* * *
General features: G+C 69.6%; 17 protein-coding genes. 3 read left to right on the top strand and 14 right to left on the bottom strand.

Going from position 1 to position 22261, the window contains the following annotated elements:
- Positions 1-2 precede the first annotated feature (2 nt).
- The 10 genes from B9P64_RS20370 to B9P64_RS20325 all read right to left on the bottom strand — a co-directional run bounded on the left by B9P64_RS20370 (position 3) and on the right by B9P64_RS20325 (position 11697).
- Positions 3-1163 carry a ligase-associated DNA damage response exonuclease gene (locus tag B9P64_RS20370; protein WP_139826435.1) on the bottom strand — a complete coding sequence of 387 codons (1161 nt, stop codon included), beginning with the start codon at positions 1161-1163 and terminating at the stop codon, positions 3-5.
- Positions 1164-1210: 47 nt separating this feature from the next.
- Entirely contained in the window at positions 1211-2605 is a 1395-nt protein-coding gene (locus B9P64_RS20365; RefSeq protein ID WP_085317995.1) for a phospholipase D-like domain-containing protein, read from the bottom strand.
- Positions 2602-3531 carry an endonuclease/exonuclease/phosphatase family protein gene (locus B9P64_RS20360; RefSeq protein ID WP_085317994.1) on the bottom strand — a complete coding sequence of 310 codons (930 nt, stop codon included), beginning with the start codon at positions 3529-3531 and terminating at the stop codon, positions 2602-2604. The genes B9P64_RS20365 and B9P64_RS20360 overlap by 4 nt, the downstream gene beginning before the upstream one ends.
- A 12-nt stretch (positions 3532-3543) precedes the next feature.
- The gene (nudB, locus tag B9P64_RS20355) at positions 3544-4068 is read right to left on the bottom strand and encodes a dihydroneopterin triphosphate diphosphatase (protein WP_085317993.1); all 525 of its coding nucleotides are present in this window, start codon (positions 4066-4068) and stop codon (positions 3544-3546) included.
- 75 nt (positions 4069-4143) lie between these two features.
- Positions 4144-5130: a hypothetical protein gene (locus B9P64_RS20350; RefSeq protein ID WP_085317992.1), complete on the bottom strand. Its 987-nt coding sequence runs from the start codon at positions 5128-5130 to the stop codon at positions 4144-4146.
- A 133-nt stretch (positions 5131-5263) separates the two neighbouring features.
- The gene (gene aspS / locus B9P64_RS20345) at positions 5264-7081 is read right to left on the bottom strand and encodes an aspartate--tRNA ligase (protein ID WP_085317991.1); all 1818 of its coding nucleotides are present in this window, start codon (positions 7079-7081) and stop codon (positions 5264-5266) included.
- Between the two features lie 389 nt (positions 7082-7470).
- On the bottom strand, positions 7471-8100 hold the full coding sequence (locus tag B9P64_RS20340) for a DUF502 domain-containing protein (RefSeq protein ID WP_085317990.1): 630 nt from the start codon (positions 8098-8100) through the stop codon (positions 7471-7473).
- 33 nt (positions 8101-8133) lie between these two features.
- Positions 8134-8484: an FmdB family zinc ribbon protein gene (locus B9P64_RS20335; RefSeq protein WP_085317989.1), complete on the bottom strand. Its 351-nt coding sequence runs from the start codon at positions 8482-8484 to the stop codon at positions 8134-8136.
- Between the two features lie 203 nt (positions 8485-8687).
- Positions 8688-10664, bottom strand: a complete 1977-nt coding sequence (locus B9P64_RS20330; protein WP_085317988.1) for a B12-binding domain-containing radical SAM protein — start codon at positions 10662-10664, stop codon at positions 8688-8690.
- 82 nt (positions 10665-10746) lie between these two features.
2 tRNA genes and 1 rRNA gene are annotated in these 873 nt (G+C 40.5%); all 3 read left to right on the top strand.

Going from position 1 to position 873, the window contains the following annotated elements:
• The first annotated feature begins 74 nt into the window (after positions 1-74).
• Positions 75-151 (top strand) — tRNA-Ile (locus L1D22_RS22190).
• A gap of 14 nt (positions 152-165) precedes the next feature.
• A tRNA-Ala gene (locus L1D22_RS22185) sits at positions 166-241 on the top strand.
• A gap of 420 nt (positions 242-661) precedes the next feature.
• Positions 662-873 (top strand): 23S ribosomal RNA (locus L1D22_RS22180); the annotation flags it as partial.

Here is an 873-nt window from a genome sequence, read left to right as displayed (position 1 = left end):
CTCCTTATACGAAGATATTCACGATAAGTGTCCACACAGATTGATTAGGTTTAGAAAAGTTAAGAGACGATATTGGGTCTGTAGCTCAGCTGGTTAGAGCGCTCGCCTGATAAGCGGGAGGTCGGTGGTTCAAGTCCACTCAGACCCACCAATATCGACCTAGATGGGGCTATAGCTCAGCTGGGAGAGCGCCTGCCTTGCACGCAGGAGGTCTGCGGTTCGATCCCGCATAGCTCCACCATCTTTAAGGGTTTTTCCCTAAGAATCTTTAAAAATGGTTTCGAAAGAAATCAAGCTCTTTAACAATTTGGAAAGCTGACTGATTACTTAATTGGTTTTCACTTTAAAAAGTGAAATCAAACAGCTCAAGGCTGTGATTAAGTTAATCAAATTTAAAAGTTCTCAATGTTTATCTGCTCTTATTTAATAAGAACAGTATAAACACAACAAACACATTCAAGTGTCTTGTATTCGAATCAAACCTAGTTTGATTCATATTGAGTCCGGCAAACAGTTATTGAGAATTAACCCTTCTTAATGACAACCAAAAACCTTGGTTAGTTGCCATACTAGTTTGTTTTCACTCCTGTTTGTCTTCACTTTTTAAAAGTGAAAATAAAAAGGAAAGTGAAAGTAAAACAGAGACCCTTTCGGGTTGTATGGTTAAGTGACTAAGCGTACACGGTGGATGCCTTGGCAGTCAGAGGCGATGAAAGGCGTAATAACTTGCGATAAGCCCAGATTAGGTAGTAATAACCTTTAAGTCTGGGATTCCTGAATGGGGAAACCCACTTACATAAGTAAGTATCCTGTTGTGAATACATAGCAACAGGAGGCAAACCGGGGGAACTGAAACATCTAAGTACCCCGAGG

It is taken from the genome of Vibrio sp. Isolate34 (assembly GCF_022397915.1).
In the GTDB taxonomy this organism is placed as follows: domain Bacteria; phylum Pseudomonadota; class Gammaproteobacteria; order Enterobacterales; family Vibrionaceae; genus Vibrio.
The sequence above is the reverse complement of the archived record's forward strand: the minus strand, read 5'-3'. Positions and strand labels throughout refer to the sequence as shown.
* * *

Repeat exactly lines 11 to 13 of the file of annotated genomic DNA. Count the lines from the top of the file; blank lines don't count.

- 75 nt (positions 4069-4143) lie between these two features.
- Positions 4144-5130: a hypothetical protein gene (locus B9P64_RS20350; RefSeq protein ID WP_085317992.1), complete on the bottom strand. Its 987-nt coding sequence runs from the start codon at positions 5128-5130 to the stop codon at positions 4144-4146.
- A 133-nt stretch (positions 5131-5263) separates the two neighbouring features.